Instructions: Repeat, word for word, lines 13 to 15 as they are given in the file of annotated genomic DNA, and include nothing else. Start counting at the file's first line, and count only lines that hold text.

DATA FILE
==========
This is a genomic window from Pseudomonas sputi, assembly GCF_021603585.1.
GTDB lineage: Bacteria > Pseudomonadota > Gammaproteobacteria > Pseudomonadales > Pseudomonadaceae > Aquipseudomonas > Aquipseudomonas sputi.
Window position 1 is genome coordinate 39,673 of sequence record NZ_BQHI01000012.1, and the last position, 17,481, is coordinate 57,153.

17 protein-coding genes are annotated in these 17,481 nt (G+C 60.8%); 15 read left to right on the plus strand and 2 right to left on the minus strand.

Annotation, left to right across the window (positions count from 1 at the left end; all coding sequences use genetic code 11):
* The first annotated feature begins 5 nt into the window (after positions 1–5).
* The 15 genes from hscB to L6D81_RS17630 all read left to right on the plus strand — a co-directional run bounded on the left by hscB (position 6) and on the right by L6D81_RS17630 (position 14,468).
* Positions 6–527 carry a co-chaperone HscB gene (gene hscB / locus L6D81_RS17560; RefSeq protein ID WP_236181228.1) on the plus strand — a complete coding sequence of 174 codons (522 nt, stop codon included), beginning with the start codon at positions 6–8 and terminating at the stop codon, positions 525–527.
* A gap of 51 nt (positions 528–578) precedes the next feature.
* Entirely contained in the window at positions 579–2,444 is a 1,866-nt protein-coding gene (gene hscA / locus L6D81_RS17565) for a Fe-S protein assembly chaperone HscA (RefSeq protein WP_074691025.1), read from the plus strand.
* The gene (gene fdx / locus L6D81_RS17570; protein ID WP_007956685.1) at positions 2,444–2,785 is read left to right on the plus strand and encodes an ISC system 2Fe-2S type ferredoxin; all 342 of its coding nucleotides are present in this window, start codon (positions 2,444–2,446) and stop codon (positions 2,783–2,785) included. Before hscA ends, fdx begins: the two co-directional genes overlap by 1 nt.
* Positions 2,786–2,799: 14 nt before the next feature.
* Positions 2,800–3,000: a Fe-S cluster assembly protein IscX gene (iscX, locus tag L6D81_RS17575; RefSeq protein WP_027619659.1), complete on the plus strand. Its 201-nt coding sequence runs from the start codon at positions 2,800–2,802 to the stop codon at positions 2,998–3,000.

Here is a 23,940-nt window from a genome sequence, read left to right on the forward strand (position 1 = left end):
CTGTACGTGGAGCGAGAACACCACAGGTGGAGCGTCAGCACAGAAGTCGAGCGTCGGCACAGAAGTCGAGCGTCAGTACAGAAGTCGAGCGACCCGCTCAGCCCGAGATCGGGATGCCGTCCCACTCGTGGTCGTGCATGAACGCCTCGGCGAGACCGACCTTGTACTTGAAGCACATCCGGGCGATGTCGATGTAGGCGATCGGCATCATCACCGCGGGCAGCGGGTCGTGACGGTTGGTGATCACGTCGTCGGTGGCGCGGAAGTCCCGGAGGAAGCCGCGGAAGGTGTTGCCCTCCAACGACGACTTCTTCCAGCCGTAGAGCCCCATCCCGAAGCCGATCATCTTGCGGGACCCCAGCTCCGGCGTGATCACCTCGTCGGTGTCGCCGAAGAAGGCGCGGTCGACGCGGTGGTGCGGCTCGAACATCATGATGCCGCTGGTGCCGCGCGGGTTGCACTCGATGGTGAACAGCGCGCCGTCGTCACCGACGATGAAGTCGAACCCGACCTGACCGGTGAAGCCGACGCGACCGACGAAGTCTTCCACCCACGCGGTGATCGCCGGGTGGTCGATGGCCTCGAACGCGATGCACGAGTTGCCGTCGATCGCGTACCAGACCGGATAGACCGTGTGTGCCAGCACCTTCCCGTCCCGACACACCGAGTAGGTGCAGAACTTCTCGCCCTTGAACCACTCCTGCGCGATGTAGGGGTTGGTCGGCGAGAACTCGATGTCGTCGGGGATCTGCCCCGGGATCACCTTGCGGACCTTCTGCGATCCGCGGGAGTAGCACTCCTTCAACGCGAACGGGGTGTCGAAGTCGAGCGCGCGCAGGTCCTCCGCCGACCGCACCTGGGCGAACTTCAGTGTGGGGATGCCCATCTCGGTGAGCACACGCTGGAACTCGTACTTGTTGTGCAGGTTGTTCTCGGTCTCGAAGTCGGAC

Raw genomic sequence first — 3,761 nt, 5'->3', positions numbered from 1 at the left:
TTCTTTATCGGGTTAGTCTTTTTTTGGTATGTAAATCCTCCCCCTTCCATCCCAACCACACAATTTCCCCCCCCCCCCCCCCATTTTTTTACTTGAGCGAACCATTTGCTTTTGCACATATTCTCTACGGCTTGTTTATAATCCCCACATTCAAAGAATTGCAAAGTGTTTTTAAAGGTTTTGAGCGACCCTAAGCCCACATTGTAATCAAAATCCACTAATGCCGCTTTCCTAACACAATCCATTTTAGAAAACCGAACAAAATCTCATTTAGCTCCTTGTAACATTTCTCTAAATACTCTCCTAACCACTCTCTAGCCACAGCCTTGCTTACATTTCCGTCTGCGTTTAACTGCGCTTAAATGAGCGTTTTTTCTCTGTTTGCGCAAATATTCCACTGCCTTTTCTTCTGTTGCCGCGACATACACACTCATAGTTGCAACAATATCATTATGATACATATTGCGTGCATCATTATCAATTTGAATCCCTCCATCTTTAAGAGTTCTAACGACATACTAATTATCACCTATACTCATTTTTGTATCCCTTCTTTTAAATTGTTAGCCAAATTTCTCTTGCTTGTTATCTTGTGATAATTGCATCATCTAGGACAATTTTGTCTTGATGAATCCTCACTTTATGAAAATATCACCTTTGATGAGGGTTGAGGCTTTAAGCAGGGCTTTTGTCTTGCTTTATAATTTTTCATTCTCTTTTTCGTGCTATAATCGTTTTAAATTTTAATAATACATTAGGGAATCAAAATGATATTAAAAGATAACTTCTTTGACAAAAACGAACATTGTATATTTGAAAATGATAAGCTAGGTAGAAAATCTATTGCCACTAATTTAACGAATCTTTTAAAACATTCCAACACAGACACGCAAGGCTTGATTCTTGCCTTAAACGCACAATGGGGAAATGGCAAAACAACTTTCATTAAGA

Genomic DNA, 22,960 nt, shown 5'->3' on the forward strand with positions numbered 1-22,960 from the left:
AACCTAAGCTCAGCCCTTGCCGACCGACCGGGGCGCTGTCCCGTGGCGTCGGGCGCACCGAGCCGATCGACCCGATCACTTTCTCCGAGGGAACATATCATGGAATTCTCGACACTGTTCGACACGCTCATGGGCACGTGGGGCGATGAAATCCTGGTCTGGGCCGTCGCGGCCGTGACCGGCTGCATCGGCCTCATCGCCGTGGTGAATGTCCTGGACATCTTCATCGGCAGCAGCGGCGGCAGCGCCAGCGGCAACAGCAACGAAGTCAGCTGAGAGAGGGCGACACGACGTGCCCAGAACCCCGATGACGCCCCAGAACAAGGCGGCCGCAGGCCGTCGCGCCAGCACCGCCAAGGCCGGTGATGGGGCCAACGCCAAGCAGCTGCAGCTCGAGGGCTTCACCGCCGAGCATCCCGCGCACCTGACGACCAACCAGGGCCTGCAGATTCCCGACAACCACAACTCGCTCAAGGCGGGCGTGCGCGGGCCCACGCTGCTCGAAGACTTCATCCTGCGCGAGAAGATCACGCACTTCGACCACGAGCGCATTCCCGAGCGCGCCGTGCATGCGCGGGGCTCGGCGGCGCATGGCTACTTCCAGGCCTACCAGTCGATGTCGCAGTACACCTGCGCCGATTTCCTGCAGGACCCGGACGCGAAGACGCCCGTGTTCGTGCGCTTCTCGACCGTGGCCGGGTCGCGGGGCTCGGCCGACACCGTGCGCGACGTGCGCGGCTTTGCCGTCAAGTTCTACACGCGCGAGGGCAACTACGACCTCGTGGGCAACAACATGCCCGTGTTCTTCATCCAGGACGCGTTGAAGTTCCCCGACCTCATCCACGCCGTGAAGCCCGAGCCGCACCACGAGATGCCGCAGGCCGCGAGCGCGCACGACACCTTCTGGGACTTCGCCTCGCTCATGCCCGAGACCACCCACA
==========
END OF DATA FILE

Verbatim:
* Positions 2,800–3,000: a Fe-S cluster assembly protein IscX gene (iscX, locus tag L6D81_RS17575; RefSeq protein WP_027619659.1), complete on the plus strand. Its 201-nt coding sequence runs from the start codon at positions 2,800–2,802 to the stop codon at positions 2,998–3,000.

Here is a 23,940-nt window from a genome sequence, read left to right on the forward strand (position 1 = left end):
CTGTACGTGGAGCGAGAACACCACAGGTGGAGCGTCAGCACAGAAGTCGAGCGTCGGCACAGAAGTCGAGCGTCAGTACAGAAGTCGAGCGACCCGCTCAGCCCGAGATCGGGATGCCGTCCCACTCGTGGTCGTGCATGAACGCCTCGGCGAGACCGACCTTGTACTTGAAGCACATCCGGGCGATGTCGATGTAGGCGATCGGCATCATCACCGCGGGCAGCGGGTCGTGACGGTTGGTGATCACGTCGTCGGTGGCGCGGAAGTCCCGGAGGAAGCCGCGGAAGGTGTTGCCCTCCAACGACGACTTCTTCCAGCCGTAGAGCCCCATCCCGAAGCCGATCATCTTGCGGGACCCCAGCTCCGGCGTGATCACCTCGTCGGTGTCGCCGAAGAAGGCGCGGTCGACGCGGTGGTGCGGCTCGAACATCATGATGCCGCTGGTGCCGCGCGGGTTGCACTCGATGGTGAACAGCGCGCCGTCGTCACCGACGATGAAGTCGAACCCGACCTGACCGGTGAAGCCGACGCGACCGACGAAGTCTTCCACCCACGCGGTGATCGCCGGGTGGTCGATGGCCTCGAACGCGATGCACGAGTTGCCGTCGATCGCGTACCAGACCGGATAGACCGTGTGTGCCAGCACCTTCCCGTCCCGACACACCGAGTAGGTGCAGAACTTCTCGCCCTTGAACCACTCCTGCGCGATGTAGGGGTTGGTCGGCGAGAACTCGATGTCGTCGGGGATCTGCCCCGGGATCACCTTGCGGACCTTCTGCGATCCGCGGGAGTAGCACTCCTTCAACGCGAACGGGGTGTCGAAGTCGAGCGCGCGCAGGTCCTCCGCCGACCGCACCTGGGCGAACTTCAGTGTGGGGATGCCCATCTCGGTGAGCACACGCTGGAACTCGTACTTGTTGTGCAGGTTGTTCTCGGTCTCGAAGTCGGAC